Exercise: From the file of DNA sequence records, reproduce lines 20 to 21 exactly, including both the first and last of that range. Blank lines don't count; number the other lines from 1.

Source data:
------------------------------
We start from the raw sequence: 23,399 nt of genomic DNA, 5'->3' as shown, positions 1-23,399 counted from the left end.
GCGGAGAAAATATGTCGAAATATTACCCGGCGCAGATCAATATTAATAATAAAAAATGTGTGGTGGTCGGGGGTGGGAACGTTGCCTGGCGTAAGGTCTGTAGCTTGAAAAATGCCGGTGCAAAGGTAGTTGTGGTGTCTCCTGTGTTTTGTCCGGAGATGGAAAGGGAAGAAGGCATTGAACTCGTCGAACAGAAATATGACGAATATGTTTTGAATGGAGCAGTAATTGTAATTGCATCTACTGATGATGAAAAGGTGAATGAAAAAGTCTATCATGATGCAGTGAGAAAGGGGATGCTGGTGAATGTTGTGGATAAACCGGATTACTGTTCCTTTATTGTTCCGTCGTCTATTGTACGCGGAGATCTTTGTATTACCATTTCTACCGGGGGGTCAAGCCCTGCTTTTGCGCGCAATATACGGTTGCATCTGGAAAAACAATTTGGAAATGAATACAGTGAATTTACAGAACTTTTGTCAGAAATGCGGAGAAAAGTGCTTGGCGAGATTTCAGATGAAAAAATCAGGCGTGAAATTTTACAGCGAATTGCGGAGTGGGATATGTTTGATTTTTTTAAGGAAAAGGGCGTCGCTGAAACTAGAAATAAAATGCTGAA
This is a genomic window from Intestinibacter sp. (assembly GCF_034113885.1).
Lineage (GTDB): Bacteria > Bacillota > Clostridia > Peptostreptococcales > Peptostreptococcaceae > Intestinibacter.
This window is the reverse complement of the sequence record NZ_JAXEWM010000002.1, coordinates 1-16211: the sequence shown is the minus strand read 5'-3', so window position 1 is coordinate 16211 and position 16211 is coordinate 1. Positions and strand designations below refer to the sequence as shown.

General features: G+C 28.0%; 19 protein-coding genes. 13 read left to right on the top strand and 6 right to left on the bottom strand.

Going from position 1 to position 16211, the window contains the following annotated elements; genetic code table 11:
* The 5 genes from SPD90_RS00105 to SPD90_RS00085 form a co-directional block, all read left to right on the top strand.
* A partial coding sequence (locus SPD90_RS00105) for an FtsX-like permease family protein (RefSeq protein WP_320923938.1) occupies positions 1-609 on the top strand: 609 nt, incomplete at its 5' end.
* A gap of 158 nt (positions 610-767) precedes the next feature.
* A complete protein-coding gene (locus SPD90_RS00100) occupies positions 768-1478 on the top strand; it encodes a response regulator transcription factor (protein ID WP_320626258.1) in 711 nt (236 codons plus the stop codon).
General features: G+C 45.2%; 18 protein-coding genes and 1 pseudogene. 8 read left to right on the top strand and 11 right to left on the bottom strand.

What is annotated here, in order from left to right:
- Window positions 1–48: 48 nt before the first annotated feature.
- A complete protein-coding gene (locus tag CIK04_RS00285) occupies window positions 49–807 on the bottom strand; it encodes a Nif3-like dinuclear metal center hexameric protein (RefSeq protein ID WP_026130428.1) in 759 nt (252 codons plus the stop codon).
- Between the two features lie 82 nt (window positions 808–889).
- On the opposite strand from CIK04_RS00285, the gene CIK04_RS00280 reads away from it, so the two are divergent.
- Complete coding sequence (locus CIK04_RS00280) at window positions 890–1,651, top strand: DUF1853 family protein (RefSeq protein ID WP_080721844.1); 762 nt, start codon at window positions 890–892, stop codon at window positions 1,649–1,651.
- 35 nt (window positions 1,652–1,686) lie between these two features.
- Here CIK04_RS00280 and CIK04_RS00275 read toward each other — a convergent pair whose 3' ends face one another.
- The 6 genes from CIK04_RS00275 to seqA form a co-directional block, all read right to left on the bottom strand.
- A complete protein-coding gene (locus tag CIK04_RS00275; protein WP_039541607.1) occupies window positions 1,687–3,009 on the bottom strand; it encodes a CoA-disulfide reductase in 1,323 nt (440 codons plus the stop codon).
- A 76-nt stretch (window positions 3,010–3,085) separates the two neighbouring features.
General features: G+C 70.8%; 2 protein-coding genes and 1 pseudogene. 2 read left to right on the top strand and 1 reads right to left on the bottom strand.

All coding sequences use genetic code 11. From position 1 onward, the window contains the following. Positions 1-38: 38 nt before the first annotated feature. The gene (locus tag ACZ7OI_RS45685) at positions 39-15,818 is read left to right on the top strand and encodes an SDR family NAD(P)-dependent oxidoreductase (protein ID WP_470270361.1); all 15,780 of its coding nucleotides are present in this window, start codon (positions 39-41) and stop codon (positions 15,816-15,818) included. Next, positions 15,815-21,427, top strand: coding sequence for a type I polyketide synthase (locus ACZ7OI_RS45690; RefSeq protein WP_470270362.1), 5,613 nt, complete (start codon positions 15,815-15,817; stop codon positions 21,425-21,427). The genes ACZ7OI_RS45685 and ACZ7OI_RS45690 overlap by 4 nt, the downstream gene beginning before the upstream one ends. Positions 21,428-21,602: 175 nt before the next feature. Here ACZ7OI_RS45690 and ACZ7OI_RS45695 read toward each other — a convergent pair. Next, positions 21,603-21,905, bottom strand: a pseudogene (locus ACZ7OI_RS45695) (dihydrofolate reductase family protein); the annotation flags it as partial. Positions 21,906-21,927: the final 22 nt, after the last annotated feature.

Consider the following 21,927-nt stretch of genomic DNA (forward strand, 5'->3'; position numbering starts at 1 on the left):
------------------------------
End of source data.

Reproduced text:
- Here CIK04_RS00280 and CIK04_RS00275 read toward each other — a convergent pair whose 3' ends face one another.
- The 6 genes from CIK04_RS00275 to seqA form a co-directional block, all read right to left on the bottom strand.